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Welcome to day 3 of my 12 Top Hip Papers of 2023 series of miniblogs. If you missed Day 2, you'll find a link at the bottom of this page to take you back. For day 3, we'll be looking at key points from the The Oxford consensus on primary cam morphology and femoroacetabular impingement syndrome - read on!

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3 of 12 Top Hip Papers of 2023 : The Oxford consensus on primary cam morphology and femoroacetabular impingement syndromes1

We've come a long way in our recognition and understanding of cam morphology and femoroacetabular impingement syndrome (FAIS), but are we all speaking the same language? This consensus builds on the original Warwick Consensus on FAIS. Inconsistencies in definitions, terminology, taxonomy and imaging assessments and criteria for identifying cam morphology can be problematic both in research and clinical management of FAIS.  How do you define cam morphology, and do you differentiate between primary and secondary cam morphology?

Study Aim:

  • This group of researchers and expert clinicians aimed to assess and improve the level of agreement on primary cam morphology definitions, terminology, taxonomy and imaging outcome measures.

What was done:

  • An expert panel — the Young Athlete’s Hip Research Collaborative — came to a consensus on a number of previously unresolved issues around cam morphology and femoroacetabular impingement syndrome, using online Delphi surveys and an online meeting.

Key Decisions:


  • Primary cam morphology is a cartilage or bony prominence (bump) of varying size at any location around the femoral head-neck junction of the hip.
  • It changes the shape of the femoral head from spherical to aspherical.
  • Primary cam morphology occurs commonly in athletes, particularly males.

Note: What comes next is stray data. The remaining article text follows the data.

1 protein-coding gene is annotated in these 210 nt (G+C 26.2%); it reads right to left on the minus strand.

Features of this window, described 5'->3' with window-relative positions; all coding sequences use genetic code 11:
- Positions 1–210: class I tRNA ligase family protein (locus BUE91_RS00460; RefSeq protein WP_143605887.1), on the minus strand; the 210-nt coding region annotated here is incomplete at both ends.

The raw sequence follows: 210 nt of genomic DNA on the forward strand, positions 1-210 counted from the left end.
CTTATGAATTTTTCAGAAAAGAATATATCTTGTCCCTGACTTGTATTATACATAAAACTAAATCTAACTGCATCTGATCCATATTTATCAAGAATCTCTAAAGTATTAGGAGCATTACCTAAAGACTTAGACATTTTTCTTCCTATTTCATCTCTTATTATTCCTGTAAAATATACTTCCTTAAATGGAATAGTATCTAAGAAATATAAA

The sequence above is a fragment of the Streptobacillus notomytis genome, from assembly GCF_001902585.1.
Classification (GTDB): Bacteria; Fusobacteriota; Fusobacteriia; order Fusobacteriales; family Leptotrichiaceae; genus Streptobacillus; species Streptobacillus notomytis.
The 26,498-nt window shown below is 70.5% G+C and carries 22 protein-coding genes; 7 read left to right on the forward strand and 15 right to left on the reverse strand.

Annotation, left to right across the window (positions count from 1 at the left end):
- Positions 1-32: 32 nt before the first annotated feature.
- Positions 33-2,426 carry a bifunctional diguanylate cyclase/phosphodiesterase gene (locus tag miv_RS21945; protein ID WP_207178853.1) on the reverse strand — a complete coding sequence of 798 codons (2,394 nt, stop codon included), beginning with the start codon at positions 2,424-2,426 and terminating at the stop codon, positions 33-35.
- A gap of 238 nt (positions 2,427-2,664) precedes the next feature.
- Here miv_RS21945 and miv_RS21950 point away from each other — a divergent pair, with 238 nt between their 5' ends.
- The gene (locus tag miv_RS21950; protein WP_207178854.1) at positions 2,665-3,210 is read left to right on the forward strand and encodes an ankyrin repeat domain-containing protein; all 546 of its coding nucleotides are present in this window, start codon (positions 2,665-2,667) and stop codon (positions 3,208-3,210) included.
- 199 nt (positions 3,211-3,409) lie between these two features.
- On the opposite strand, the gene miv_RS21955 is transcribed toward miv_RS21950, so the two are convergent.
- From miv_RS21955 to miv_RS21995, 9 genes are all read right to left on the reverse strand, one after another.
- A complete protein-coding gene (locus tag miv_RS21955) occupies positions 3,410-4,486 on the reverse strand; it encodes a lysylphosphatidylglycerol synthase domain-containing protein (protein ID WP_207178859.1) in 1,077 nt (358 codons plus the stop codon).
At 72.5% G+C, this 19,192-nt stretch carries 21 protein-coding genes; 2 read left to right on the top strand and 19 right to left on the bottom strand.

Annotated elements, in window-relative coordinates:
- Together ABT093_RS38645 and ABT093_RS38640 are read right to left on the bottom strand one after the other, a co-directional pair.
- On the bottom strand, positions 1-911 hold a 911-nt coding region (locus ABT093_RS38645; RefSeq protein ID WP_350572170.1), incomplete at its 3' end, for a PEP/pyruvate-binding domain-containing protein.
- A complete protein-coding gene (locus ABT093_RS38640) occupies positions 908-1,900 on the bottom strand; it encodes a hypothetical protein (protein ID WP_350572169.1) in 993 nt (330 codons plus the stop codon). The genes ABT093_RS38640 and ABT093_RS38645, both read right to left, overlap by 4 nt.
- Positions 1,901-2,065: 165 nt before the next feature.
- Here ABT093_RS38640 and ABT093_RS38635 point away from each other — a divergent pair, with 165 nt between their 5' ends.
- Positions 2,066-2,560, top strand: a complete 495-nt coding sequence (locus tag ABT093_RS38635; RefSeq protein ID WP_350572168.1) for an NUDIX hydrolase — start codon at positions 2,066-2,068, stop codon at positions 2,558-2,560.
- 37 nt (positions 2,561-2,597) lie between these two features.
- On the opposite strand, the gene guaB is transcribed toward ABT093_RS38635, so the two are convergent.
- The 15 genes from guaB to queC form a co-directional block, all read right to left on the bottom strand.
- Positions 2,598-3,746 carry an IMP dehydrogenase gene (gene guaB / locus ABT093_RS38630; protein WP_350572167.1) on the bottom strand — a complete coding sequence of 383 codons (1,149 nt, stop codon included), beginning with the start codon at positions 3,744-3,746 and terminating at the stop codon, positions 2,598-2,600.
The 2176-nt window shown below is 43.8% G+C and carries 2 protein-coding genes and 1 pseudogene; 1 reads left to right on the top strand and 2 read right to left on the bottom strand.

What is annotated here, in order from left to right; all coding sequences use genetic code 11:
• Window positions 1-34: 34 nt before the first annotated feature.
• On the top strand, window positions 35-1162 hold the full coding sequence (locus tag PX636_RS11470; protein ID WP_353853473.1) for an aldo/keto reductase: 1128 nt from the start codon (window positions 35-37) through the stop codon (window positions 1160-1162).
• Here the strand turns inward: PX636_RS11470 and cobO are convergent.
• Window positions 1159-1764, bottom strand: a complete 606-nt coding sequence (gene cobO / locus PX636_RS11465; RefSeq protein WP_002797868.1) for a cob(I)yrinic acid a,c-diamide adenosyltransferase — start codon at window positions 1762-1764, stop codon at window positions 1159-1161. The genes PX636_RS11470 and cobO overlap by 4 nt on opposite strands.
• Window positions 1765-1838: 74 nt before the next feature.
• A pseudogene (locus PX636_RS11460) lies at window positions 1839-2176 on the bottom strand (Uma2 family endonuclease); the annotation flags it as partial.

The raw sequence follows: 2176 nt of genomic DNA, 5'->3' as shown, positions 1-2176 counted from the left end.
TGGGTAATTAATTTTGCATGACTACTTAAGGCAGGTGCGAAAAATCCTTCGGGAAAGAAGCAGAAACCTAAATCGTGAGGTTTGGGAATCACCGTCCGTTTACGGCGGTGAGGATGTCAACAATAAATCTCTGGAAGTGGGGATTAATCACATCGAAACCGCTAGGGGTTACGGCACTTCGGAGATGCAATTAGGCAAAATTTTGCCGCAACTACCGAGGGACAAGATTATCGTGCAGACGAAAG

• Primary cam morphology develops during adolescence, as a normal response to load.


  • The term ’morphology’ is recommended, rather than negative terms like ’lesion’, ’abnormality’ or ’deformity’.


This agreement distinguished between primary and secondary cam morphology.

Primary cam morphology:

  • develops during skeletal maturation in young adolescents.
  • is a normal physiological response to high-load activity.
  • is largely benign.

Secondary cam morphology

  • develops secondary to primary hip disease or injury, e.g, slipped capital femoral epiphysis, Legg-Calve-Perthes disease, and deformity after fracture of the proximal femur.


  • This consensus recommended Magnetic Resonance Imaging (MRI) as the preferred imaging modality.
  • Radiologists should report a continuous alpha angle on radial MRI along the axis of the femoral neck.

Clinical Implications:

Clinicians should aim to keep up-to-date with refinement in definitions, terminology and taxonomy for FAIS and other conditions. This type of consensus improves clarity for clinicians, researchers and patients alike. Consistent language enhances understanding and reduces confusion and mixed messaging for patients.

Like to learn more about assessing and managing FAIS associated with primary cam morphology?

In this course, you can find detailed information on pathoaetiology, assessment and management of joint related hip pain, including FAIS, and many other conditions. To learn more, take the anterior hip pain online course, or join me in a face to face or practical anterior hip pain workshop.

This online course is included in Hip Academy and Hip Academy members receive discounts for online workshops.

I hope you enjoyed the infographics and key learnings from Day 3 of my 12 Top Hip Papers of 2023. There are 9 more papers in this series, so use the navigational graphics below, to see what other top papers and infographics I have for you!

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About Dr Alison Grimaldi

Dr Alison Grimaldi is a physiotherapist, researcher and educator with over 30 years of clinical experience. She has completed a Bachelor of Physiotherapy, a Masters of Sports Physiotherapy and a PhD, with her doctorate topic in the hip region. Dr Grimaldi is Practice Principal of PhysioTec Physiotherapy in Brisbane, a Fellow of the Australian College of Physiotherapy and an Adjunct Senior Research Fellow at the University of Queensland. She runs a global Hip Academy and has presented over 100 workshops around the world.